© 2024 Michigan State University Board of Trustees
Public Media from Michigan State University
Play Live Radio
Next Up:
0:00 0:00
Available On Air Stations

To London With Only 'The Clothes On Their Backs'


From NPR News, this is All Things Considered. I'm Michele Norris.


And I'm Robert Siegel. A new book takes a look at the immigrant experience of Eastern Europeans in London. British journalist and novelist Linda Grant delves into the world of the Hungarian Jewish refugee community in her acclaimed new novel, "The Clothes on Their Backs."

As a journalist, Grant writes about trends in fashion. As a novelist, clothes play an important role in lives and identities of her characters. Alan Cheuse has our review.

ALAN CHEUSE: First generation Londoner, Vivien Kovacs, the main writer, is the ill-at-ease daughter of Hungarian immigrants. We see Vivien in childhood in the stuffy apartment where her timid parents established their new lives soon after they arrived from their native Hungary.

Grant beautifully dramatizes the tension between the generations. Her parents shield her from the life they put behind them when they arrived in Britain, keeping her from her Uncle Sandor. He's a notorious London slum lord who emigrated from Hungary after serving time in a Communist labor camp and who's also served time in a British prison.

Vivien, of course, resents being kept at arm's length from the past. After the accidental death of her young husband, she launches a feeble masquerade as a stranger. She approaches her uncle and takes on the job of helping him write his memoirs in the hopes of learning something more about her family history.

Uncle Sandor is a piece of work. A vividly drawn rough and tumble survivor. He goes along with Vivien's charade in order to make his story and the family's known to her.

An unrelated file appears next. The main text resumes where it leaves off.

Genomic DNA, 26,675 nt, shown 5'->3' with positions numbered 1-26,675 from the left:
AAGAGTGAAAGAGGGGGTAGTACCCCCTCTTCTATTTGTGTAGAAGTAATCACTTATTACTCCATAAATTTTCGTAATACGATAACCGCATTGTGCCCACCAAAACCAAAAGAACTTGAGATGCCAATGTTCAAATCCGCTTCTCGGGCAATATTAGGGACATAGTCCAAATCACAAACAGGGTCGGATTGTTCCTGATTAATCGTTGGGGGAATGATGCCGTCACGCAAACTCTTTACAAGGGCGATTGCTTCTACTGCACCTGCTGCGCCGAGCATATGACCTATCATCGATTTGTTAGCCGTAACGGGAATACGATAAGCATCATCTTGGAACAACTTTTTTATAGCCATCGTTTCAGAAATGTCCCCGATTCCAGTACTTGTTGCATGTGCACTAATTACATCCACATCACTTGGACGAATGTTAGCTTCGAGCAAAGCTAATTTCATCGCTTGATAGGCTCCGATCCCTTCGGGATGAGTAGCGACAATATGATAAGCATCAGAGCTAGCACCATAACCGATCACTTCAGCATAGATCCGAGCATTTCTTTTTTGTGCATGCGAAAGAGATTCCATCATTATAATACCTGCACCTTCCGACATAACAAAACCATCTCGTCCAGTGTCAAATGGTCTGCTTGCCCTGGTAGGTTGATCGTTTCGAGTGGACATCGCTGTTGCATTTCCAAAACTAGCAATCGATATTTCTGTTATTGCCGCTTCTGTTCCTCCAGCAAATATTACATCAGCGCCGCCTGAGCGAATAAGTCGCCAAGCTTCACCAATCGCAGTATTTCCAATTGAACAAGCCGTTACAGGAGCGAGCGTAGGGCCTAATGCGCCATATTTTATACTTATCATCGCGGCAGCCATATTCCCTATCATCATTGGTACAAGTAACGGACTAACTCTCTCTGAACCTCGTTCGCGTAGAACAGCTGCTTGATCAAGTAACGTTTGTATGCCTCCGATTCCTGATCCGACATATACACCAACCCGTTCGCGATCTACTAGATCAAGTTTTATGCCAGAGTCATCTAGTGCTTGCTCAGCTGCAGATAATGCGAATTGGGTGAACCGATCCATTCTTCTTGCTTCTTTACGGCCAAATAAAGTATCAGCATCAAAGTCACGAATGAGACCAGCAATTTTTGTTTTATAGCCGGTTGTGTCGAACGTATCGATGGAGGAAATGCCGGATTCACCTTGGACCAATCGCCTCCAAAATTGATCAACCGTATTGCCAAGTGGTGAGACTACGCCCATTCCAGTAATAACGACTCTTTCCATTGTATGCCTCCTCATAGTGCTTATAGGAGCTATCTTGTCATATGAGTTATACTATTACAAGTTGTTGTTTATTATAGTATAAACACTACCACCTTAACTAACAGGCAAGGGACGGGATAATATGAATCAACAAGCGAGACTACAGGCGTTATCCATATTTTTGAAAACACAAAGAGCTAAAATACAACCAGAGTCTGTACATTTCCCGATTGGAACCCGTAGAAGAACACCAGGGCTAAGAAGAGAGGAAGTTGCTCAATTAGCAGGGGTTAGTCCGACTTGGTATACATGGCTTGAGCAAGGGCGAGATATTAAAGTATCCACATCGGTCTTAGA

Yes, I am Sandor Kovacs, it's me, Vivien eventually writes on his behalf, the one you read about, that terrible person. What she learns about him and her parents, the news about their difficult lives in Hungary and how they came to make their own ways in London changes her life and allows her over time to become the woman who can tell her own narrative - a first-generation British coming of age tale that blazes new trails in immigrant literature.

SIEGEL: "The Clothes on Their Backs" is the latest novel by writer and journalist Linda Grant. Our reviewer, Alan Cheuse teaches writing at George Mason University, and Alan has a new novel. It's called, "To Catch the Lightning." Transcript provided by NPR, Copyright NPR.

NPR transcripts are created on a rush deadline by an NPR contractor. This text may not be in its final form and may be updated or revised in the future. Accuracy and availability may vary. The authoritative record of NPR’s programming is the audio record.

Alan Cheuse died on July 31, 2015. He had been in a car accident in California earlier in the month. He was 75. Listen to NPR Special Correspondent Susan Stamburg's retrospective on his life and career.
Journalism at this station is made possible by donors who value local reporting. Donate today to keep stories like this one coming. It is thanks to your generosity that we can keep this content free and accessible for everyone. Thanks!